Soundtrack Review: Rio Conchos

Soundtrack Review: Rio Conchos

Rio Conchos Soundtrack Review: This is a review of the film score Rio Conchos by Jerry Goldsmith.

At a glance:

Geek Score: 87.7
Total Minutes Of Excellence: 9.4
Album Excellence: 21.4%

How are the scores calculated and what does it mean?

Rio Conchos is a 1964 American western film directed by Gordon Douglas and starring Richard Boone, Stuart Whitman & Anthony Franciosa. It is based on the novel of the same name by Clair Huffaker. When a shipment of repeating rifles is stolen from the U.S. Cavalry, Capt. Haven (Stuart Whitman) and Sgt. Franklyn are sent to recover them and enlist the aid of an alcoholic former confederate and Indian hater, James Lassiter (Richard Boone) and a Mexican murderer, Rodriguez (Tony Franciosa). Lassiter, who owns one of the rifles, says it came from his embittered former commander Col. Pardee, while an Apache woman informant reveals that Pardee intends to sell the stolen arms to her people. The score is composed by Jerry Goldsmith.

Rio Conchos is Goldsmith’s first officially released true western score. It has been released many times in fact. First by Intrada in 1989, then expanded by FSM in 1999, then slightly expanded from it’s original release and heavily remastered comes the version I will review which was released by Intrada Records in 2013. Kritzerland released an expanded version in 2014 which seems similar to FSM’s release, but with added stereo and without some of the extras. Anyway, I was so impressed by the sound of the remastered Intrada release, I just had to go for that one. The score opens with the title cue ‘Rio Conchos’, one of Goldsmith’s most famous western themes. It’s a beautiful and a quiet theme. Maybe not spectacular, but it is quite memorable and one of Goldsmith’s best early themes for sure. You better start loving this theme because naturally it is used frequently in this score to good effect like in the next cue ‘Where’s The Water’, which almost seems like a remix hadn’t it been for a few dramatic moments. By dramatic, I don’t mean Goldsmith’s usual dramatic way, but a more quiet one. In ‘Bandits Ho’, we get to hear the main theme in my favourite version yet, a more fast paced and exciting version. More big, bolder, powerful. I love it. What I don’t exactly love is the rest of the music in this cue apart from a massive orchestral shindig at 5 minutes in. The rest is sounding good, but I’m not on love with that quiet percussion and guitar based music.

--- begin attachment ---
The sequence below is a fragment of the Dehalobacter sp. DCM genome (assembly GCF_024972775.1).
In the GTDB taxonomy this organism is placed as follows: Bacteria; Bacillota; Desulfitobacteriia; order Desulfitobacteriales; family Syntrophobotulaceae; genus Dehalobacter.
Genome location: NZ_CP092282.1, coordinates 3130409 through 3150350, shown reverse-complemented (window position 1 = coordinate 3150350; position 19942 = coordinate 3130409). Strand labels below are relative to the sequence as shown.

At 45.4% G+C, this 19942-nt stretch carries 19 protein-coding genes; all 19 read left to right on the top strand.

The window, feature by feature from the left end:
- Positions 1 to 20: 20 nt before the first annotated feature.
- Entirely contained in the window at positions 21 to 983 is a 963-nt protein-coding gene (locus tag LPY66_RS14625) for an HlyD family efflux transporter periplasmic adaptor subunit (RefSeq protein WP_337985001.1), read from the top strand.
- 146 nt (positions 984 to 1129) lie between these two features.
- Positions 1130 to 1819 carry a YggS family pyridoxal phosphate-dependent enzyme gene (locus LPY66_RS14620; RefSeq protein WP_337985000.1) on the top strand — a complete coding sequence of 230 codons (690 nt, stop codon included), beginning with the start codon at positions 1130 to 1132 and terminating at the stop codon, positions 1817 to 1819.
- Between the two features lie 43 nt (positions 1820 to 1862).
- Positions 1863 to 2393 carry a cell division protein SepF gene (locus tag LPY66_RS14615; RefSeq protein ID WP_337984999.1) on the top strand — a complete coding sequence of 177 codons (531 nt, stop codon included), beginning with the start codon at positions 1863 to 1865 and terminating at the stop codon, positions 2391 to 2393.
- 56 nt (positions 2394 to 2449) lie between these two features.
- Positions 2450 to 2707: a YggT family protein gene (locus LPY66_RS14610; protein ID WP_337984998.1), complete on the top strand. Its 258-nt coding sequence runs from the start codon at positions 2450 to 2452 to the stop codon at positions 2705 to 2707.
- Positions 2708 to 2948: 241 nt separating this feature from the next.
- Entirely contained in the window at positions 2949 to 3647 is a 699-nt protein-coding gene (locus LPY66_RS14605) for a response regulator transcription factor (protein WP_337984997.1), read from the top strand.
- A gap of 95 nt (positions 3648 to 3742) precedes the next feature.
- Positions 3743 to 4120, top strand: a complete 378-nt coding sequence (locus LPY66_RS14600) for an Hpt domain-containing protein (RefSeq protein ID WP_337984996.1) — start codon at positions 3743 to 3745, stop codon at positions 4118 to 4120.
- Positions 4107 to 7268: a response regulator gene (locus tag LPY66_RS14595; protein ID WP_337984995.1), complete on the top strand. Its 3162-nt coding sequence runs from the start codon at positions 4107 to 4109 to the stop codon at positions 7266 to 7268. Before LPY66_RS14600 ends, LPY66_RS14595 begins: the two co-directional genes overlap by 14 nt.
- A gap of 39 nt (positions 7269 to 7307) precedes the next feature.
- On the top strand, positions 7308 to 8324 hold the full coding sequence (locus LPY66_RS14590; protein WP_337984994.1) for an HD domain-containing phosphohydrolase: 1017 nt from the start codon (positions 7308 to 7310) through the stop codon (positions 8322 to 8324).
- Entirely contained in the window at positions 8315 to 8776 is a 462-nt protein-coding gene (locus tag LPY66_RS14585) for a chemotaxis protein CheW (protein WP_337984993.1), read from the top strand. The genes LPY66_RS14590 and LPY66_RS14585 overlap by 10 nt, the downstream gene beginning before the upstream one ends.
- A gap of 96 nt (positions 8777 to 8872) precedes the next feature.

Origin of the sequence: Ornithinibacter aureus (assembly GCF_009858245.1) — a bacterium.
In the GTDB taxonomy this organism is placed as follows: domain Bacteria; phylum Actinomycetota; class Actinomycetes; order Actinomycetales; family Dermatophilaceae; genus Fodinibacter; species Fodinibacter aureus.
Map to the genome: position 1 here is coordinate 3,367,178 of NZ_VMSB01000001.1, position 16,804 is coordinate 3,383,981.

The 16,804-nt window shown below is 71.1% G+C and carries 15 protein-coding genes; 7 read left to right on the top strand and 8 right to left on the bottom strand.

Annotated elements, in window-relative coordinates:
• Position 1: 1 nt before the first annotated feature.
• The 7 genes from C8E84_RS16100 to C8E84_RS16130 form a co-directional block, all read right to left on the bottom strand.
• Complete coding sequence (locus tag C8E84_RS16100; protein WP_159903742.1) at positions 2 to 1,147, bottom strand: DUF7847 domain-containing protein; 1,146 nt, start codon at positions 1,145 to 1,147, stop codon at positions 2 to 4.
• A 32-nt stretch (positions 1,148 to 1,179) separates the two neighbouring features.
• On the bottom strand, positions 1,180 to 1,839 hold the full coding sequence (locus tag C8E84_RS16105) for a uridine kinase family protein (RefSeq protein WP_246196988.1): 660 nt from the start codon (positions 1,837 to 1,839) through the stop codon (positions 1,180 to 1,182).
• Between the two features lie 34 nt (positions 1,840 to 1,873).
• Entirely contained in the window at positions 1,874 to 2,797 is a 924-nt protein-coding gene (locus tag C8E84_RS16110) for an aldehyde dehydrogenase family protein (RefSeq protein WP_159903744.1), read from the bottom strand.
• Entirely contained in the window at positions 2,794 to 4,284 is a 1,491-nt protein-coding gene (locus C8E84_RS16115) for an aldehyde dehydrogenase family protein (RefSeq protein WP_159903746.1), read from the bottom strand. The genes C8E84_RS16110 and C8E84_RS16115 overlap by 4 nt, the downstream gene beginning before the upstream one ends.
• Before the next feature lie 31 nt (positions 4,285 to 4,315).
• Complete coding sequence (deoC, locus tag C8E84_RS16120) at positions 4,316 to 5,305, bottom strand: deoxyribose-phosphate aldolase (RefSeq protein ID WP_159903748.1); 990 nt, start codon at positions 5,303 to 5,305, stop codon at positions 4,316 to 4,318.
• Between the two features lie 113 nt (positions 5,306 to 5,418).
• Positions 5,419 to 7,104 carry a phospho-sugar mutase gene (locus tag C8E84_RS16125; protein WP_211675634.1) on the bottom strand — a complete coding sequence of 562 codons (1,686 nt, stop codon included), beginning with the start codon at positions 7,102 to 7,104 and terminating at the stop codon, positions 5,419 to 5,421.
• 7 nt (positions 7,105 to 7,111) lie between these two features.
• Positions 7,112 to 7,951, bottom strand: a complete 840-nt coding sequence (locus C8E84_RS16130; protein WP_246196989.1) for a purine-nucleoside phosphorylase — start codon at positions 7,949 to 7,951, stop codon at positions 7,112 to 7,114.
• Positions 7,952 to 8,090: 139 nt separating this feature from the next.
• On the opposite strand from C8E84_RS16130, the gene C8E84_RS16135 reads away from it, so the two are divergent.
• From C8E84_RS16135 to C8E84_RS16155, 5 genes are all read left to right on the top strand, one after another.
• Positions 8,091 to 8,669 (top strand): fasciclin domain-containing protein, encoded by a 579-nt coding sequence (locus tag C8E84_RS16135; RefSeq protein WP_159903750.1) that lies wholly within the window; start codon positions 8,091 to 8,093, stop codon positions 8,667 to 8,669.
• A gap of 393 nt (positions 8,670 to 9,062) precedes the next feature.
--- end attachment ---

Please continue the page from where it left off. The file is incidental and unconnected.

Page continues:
I got to say that this has to be one of the best sounding remasters of a re-recording. It sounds so crisp. I don’t know what they did, but it’s music restoration magic. Then again, it is a re-recording so I assume the sound quality was pretty great to begin with. Back to the score, it fits nicely for those who prefer restrained, more quiet westerns. Personally I prefer the more loud one, I think they are more fun. That being said, this one has it’s moments of greatness and I can’t deny the quality of the music, particularly ‘Wall Of Fire’ which is some of that beautiful Goldsmith action music. It’s Goldsmith’s signature sound all the way through. I think I can even hear some “Small Soldiers” in there. Brilliant. I might go and pick up the Kritzerland version, because I’m curious to hear the original score in stereo. Still, this one is cheaper and it’s still in stock so get it while you can.

HIGHLIGHTS:
2. Rio Conchos
3. Where’s The Water
5. The River
8. Wall Of Fire
14. End Cast

GD Star Rating
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Soundtrack Review: Rio Conchos, 8.0 out of 10 based on 1 rating

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